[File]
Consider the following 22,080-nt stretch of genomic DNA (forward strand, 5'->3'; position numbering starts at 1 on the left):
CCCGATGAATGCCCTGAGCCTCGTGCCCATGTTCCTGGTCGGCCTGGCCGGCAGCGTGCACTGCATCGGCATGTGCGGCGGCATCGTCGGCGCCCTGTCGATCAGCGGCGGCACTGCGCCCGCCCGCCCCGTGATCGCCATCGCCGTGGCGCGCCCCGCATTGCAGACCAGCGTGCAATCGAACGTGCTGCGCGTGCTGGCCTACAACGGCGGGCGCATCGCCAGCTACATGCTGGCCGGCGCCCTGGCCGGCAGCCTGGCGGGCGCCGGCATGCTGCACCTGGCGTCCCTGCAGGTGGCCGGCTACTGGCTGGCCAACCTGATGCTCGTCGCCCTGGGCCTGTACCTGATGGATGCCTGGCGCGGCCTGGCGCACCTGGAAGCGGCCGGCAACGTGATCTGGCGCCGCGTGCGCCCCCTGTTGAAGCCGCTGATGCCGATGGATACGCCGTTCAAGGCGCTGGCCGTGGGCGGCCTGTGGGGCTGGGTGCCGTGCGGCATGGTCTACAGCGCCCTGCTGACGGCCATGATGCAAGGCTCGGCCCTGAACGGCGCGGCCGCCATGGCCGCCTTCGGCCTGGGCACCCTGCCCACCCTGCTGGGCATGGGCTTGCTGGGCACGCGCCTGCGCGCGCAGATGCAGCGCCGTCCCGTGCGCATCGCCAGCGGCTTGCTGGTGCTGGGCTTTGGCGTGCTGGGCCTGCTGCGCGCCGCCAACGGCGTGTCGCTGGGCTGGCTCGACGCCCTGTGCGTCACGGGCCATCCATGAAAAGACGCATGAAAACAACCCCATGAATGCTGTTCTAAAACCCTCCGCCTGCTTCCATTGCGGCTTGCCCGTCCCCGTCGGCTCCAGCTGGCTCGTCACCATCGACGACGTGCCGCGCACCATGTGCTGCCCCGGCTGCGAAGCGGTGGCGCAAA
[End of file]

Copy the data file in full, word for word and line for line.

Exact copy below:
Consider the following 22,080-nt stretch of genomic DNA (forward strand, 5'->3'; position numbering starts at 1 on the left):
CCCGATGAATGCCCTGAGCCTCGTGCCCATGTTCCTGGTCGGCCTGGCCGGCAGCGTGCACTGCATCGGCATGTGCGGCGGCATCGTCGGCGCCCTGTCGATCAGCGGCGGCACTGCGCCCGCCCGCCCCGTGATCGCCATCGCCGTGGCGCGCCCCGCATTGCAGACCAGCGTGCAATCGAACGTGCTGCGCGTGCTGGCCTACAACGGCGGGCGCATCGCCAGCTACATGCTGGCCGGCGCCCTGGCCGGCAGCCTGGCGGGCGCCGGCATGCTGCACCTGGCGTCCCTGCAGGTGGCCGGCTACTGGCTGGCCAACCTGATGCTCGTCGCCCTGGGCCTGTACCTGATGGATGCCTGGCGCGGCCTGGCGCACCTGGAAGCGGCCGGCAACGTGATCTGGCGCCGCGTGCGCCCCCTGTTGAAGCCGCTGATGCCGATGGATACGCCGTTCAAGGCGCTGGCCGTGGGCGGCCTGTGGGGCTGGGTGCCGTGCGGCATGGTCTACAGCGCCCTGCTGACGGCCATGATGCAAGGCTCGGCCCTGAACGGCGCGGCCGCCATGGCCGCCTTCGGCCTGGGCACCCTGCCCACCCTGCTGGGCATGGGCTTGCTGGGCACGCGCCTGCGCGCGCAGATGCAGCGCCGTCCCGTGCGCATCGCCAGCGGCTTGCTGGTGCTGGGCTTTGGCGTGCTGGGCCTGCTGCGCGCCGCCAACGGCGTGTCGCTGGGCTGGCTCGACGCCCTGTGCGTCACGGGCCATCCATGAAAAGACGCATGAAAACAACCCCATGAATGCTGTTCTAAAACCCTCCGCCTGCTTCCATTGCGGCTTGCCCGTCCCCGTCGGCTCCAGCTGGCTCGTCACCATCGACGACGTGCCGCGCACCATGTGCTGCCCCGGCTGCGAAGCGGTGGCGCAAA